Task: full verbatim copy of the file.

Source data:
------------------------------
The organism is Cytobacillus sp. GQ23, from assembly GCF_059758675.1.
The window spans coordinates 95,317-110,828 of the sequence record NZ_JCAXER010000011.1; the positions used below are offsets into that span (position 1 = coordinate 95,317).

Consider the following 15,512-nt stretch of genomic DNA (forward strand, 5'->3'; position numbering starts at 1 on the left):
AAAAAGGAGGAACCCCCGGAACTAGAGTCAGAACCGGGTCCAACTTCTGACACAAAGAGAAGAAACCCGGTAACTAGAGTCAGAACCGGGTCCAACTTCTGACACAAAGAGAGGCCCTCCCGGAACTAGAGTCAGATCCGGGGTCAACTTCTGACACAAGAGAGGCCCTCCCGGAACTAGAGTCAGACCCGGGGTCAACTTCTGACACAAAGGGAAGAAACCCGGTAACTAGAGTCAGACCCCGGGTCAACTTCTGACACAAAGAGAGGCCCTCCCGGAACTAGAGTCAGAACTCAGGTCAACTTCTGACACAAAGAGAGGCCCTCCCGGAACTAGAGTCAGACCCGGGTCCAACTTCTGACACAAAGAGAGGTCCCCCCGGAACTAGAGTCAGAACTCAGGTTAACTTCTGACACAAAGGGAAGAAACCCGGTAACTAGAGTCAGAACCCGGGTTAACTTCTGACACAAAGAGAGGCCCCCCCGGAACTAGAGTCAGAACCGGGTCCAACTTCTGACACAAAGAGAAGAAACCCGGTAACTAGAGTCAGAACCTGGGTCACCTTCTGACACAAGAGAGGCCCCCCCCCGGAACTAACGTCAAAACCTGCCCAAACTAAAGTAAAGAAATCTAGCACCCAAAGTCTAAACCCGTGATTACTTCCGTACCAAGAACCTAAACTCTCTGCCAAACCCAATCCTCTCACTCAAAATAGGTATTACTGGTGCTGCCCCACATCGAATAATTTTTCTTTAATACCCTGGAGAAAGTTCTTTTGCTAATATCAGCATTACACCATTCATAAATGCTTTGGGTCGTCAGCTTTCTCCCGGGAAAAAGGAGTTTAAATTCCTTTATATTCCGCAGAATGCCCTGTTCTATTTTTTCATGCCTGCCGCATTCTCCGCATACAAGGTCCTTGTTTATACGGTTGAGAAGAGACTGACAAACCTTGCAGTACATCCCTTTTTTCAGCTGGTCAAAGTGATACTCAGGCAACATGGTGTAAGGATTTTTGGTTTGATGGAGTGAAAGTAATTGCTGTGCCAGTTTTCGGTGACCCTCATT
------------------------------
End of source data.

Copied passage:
The organism is Cytobacillus sp. GQ23, from assembly GCF_059758675.1.
The window spans coordinates 95,317-110,828 of the sequence record NZ_JCAXER010000011.1; the positions used below are offsets into that span (position 1 = coordinate 95,317).

Consider the following 15,512-nt stretch of genomic DNA (forward strand, 5'->3'; position numbering starts at 1 on the left):
AAAAAGGAGGAACCCCCGGAACTAGAGTCAGAACCGGGTCCAACTTCTGACACAAAGAGAAGAAACCCGGTAACTAGAGTCAGAACCGGGTCCAACTTCTGACACAAAGAGAGGCCCTCCCGGAACTAGAGTCAGATCCGGGGTCAACTTCTGACACAAGAGAGGCCCTCCCGGAACTAGAGTCAGACCCGGGGTCAACTTCTGACACAAAGGGAAGAAACCCGGTAACTAGAGTCAGACCCCGGGTCAACTTCTGACACAAAGAGAGGCCCTCCCGGAACTAGAGTCAGAACTCAGGTCAACTTCTGACACAAAGAGAGGCCCTCCCGGAACTAGAGTCAGACCCGGGTCCAACTTCTGACACAAAGAGAGGTCCCCCCGGAACTAGAGTCAGAACTCAGGTTAACTTCTGACACAAAGGGAAGAAACCCGGTAACTAGAGTCAGAACCCGGGTTAACTTCTGACACAAAGAGAGGCCCCCCCGGAACTAGAGTCAGAACCGGGTCCAACTTCTGACACAAAGAGAAGAAACCCGGTAACTAGAGTCAGAACCTGGGTCACCTTCTGACACAAGAGAGGCCCCCCCCCGGAACTAACGTCAAAACCTGCCCAAACTAAAGTAAAGAAATCTAGCACCCAAAGTCTAAACCCGTGATTACTTCCGTACCAAGAACCTAAACTCTCTGCCAAACCCAATCCTCTCACTCAAAATAGGTATTACTGGTGCTGCCCCACATCGAATAATTTTTCTTTAATACCCTGGAGAAAGTTCTTTTGCTAATATCAGCATTACACCATTCATAAATGCTTTGGGTCGTCAGCTTTCTCCCGGGAAAAAGGAGTTTAAATTCCTTTATATTCCGCAGAATGCCCTGTTCTATTTTTTCATGCCTGCCGCATTCTCCGCATACAAGGTCCTTGTTTATACGGTTGAGAAGAGACTGACAAACCTTGCAGTACATCCCTTTTTTCAGCTGGTCAAAGTGATACTCAGGCAACATGGTGTAAGGATTTTTGGTTTGATGGAGTGAAAGTAATTGCTGTGCCAGTTTTCGGTGACCCTCATT